Celebrating bees, the world's greatest pollinators
20th July 2017
This month we are joining our friends at the Soil Association to celebrate bees the most important pollinators in the world, who play such a huge part in helping us to create so many of our organic herbal teas and supplements.
Did you know that the flowering herbs we use in many of our blends (such as echinacea, fennel, rose hip, chamomile and tulsi) are 100% bee-pollinated? Also, we wouldn’t be able to make a single tea bag of our Feel New tea (fennel seed, aniseed, celery seed and coriander seed) without the help of bees, full stop, it simply wouldn’t be possible.
These incredible insects are so very important to us (and hopefully you too).
So how do we help the organic growers we work with ensure that their farming practices are creating havens for bees?
To meet EU organic standards, organic farmers must help to promote and enhance agro-ecosystem health through their practises, which includes biodiversity. When our team visits a farm, this is one of the first things they are looking to find.
“If you walk into a field and its thriving with wildlife and bees, it gives you a good indication that this really is a good ecological system that’s clean with no pesticides", explains Marin Anastasov, from our herbal sourcing team (not to mention avid bee keeper), "If it was poisoned, these animals are not going to be there.”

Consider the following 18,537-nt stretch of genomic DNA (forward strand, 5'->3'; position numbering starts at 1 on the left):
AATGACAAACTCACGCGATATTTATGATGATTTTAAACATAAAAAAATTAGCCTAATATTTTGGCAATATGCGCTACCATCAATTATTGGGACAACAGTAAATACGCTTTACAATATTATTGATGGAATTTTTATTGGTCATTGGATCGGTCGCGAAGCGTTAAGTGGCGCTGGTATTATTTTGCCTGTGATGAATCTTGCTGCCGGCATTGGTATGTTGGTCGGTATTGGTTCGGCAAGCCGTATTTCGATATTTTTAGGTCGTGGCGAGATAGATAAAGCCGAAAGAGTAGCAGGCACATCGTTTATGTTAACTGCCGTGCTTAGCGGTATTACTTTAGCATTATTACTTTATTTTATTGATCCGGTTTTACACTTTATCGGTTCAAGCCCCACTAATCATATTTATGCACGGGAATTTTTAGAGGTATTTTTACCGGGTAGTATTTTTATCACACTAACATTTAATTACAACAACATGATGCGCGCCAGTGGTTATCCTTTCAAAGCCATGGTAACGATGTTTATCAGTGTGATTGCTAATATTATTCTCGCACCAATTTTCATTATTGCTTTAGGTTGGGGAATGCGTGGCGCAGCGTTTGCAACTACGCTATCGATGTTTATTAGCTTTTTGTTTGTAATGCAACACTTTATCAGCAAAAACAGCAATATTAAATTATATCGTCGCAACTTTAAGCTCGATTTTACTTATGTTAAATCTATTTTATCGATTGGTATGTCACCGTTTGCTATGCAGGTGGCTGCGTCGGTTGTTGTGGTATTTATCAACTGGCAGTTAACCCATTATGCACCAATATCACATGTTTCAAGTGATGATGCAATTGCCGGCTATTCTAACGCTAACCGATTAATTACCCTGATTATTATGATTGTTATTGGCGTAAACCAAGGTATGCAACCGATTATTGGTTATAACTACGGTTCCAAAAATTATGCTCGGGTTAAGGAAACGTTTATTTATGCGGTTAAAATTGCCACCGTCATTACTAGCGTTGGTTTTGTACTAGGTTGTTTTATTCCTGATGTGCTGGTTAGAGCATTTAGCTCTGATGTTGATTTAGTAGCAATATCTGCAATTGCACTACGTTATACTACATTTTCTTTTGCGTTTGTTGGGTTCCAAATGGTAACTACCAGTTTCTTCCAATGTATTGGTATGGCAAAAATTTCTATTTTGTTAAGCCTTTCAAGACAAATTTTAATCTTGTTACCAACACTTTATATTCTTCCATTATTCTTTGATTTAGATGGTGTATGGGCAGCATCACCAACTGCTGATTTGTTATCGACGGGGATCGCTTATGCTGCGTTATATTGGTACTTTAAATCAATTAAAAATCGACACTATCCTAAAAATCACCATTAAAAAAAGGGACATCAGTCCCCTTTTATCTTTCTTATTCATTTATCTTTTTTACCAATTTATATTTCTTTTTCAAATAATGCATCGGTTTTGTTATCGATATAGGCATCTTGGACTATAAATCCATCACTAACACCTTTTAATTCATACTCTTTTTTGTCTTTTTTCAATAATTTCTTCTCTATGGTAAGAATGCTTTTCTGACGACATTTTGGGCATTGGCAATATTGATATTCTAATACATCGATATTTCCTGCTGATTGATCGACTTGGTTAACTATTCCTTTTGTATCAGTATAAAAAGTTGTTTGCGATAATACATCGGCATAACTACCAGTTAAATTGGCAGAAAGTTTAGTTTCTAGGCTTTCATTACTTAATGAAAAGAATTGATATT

Studies have shown that organic farms contain on average 75% more species of plants and significantly more wildflowers than non-organic farms. More wildflowers, means a lot more bees and pollinators (50% more on average to be precise) bringing with it the long-lasting benefits that such rich biodiversity offers.
Bees have mechanisms to communicate nectar sources within the colony. So, Marin explains, "if you have a colony of 50 – 60,000 bees and one of them discovers a flower, she’ll come back to the colony and communicate to all the other members about this source of nectar.
If the nectar source is particularly rich, the entire colony will be travelling back and forth foraging. They’re very efficient in finding nectar sources.”
Bees are such incredible little creatures and we couldn't be more thankful for the hand (or wing) they lend in helping to create our delicious, organic herbal blends. They help to shine a light on just how important it is that we take time to be mindful of the relationship between plants and animals as well as our own needs.
When things are well with the bees, things are well with Mother Nature.
Get the buzz on bees
For simple ways that you can help support honey bees (including growing bee-friendly herbs at home), visit the Soil Association's official website. You can also send us your 'bee-utiful'#BeeOrganic photos on Twitter, Facebook and Instagram for the chance to win plenty of Pukka prizes.